ASEAN Forum on Taxation (AFT) serves as platform to address tax-related impediments and policies on regional economic integration as well as to support regional dialogue on taxation issues for regional integration. Efforts have been made towards the establishment of the network of bilateral agreements on avoidance of double taxation (DTAs) and addressing withholding tax and double tax issues.
The Chocolate Hills are conical karst hills similar to those seen in the limestone regions of Slovenia, Croatia, northern Puerto Rico, and Pinar del Río Province, Cuba. These hills consist of Late Pliocene to Early Pleistocene, thin to medium bedded, sandy to rubbly marine limestones. These limestones contain the abundant fossils of shallow marine foraminifera, coral, mollusks, and algae.
Three legends explain the formation of the Chocolate Hills. The first tells the story of two feuding giants who hurled rocks, boulders, and sand at each other. The fighting lasted for days, and exhausted the two giants. In their exhaustion, they forgot about their feud and became friends, but when they left they forgot to clean up the mess they had made during their battle, hence the Chocolate Hills.
The original viewing station of the Chocolate Hills is a government-owned and operated resort called "Chocolate Hills Complex" located in Carmen, Bohol, about 55 km (34 miles) from Tagbilaran The other way to view the Chocolate Hills is at Sagbayan Peak, a mountain resort in Sagbayan town. It is 18 km (11 miles) away from the Chocolate Hills complex in neighboring Carmen.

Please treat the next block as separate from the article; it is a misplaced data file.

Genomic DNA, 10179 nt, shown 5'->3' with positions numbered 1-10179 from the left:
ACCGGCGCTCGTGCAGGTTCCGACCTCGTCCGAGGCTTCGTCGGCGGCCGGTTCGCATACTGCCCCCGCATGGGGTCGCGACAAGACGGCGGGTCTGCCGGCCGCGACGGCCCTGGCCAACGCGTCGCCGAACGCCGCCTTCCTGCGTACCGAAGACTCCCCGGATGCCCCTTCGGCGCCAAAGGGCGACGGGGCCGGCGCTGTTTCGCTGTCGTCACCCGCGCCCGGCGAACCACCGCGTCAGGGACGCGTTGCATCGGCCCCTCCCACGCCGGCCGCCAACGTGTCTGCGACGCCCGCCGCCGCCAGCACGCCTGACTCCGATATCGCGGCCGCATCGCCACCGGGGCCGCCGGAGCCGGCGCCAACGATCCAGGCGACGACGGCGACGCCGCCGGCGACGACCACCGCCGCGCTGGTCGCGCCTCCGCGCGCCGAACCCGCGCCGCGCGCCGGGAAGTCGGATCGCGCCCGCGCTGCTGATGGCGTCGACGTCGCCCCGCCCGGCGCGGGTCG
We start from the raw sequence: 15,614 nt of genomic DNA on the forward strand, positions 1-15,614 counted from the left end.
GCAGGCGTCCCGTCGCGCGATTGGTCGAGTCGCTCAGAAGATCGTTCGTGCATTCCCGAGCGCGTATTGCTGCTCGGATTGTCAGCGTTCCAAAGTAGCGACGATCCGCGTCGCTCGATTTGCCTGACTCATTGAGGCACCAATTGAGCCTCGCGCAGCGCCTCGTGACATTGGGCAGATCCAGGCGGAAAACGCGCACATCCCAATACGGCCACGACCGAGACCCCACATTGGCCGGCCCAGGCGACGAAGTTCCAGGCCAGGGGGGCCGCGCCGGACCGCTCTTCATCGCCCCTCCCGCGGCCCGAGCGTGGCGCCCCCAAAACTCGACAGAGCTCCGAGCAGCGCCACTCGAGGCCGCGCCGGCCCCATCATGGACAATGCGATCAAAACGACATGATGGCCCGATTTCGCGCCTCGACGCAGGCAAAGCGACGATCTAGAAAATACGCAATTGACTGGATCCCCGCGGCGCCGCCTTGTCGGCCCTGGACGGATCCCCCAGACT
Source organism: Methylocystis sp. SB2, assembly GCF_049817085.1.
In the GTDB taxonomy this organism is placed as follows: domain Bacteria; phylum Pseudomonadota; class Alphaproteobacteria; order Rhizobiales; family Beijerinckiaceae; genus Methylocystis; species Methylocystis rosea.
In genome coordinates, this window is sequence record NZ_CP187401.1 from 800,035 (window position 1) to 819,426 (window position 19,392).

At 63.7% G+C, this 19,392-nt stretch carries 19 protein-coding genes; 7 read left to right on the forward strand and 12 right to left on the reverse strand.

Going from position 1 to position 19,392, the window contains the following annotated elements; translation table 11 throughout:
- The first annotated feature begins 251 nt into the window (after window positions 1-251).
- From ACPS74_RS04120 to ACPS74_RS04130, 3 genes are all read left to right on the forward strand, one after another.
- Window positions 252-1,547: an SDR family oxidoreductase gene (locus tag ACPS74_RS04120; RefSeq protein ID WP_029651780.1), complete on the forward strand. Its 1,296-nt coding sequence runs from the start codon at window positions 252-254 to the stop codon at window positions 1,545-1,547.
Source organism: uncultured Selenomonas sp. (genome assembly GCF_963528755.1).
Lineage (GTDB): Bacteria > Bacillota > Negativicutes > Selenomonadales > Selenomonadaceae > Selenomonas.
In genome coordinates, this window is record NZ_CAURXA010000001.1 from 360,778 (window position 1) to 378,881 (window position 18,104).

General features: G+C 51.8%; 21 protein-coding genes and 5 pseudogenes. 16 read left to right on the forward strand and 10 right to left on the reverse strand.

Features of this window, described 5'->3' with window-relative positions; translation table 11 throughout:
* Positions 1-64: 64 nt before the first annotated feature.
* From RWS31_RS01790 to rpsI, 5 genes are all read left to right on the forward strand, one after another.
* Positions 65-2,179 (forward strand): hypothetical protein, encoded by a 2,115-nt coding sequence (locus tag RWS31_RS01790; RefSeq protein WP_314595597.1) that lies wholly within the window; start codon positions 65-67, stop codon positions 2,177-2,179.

The Tarsier Conservation Area is an initial six-hectare woodland area located in barangay Upper Bonbon, Loboc town. A stone's throw away from the Loboc part of the man-made forest, Tarsier Conservation Area is the new home of the captive tarsiers previously displayed for tourists along the Loboc River for decades.
The Philippine tarsier's habitat is the second-growth, secondary forest, and primary forest from sea level to 700 m (2,300 ft). Its habitat also includes tropical rainforest with dense vegetation and trees that offer it protection such as tall grasses, bushes, and bamboo shoots. It prefers dense, low-level vegetation in secondary forests, with perching sites averaging 2 m above the ground.
The Philippine tarsier is primarily insectivorous, its diet consists of insects, spiders, small crustaceans, and small vertebrates such as small lizards and birds. C. syrichta preys on live insects, particularly crickets and grasshoppers. Upon seizing its prey, the tarsier carries it to its mouth using both hands.
The Philippine tarsier is a shy nocturnal animal that leads a mostly hidden life. During the day, it sleeps in dark hollows close to the ground, near the trunks of trees and shrubs deep in the impenetrable bushes and forests. It becomes active only at night, and even then, with its keen sight and amazing ability to maneuver around trees, is well able to avoid humans.
The Loboc River (also called Loay River) is a river in the Bohol province of the Philippines. It is one of the major tourist destinations of Bohol. The source of the Loboc River is located in the town of Carmen, almost in the center of Bohol. From Carmen, the river takes a westerly course for a distance of about 1.5 kilometres (1 mi) then flows due south into the Mindanao or Bohol Sea.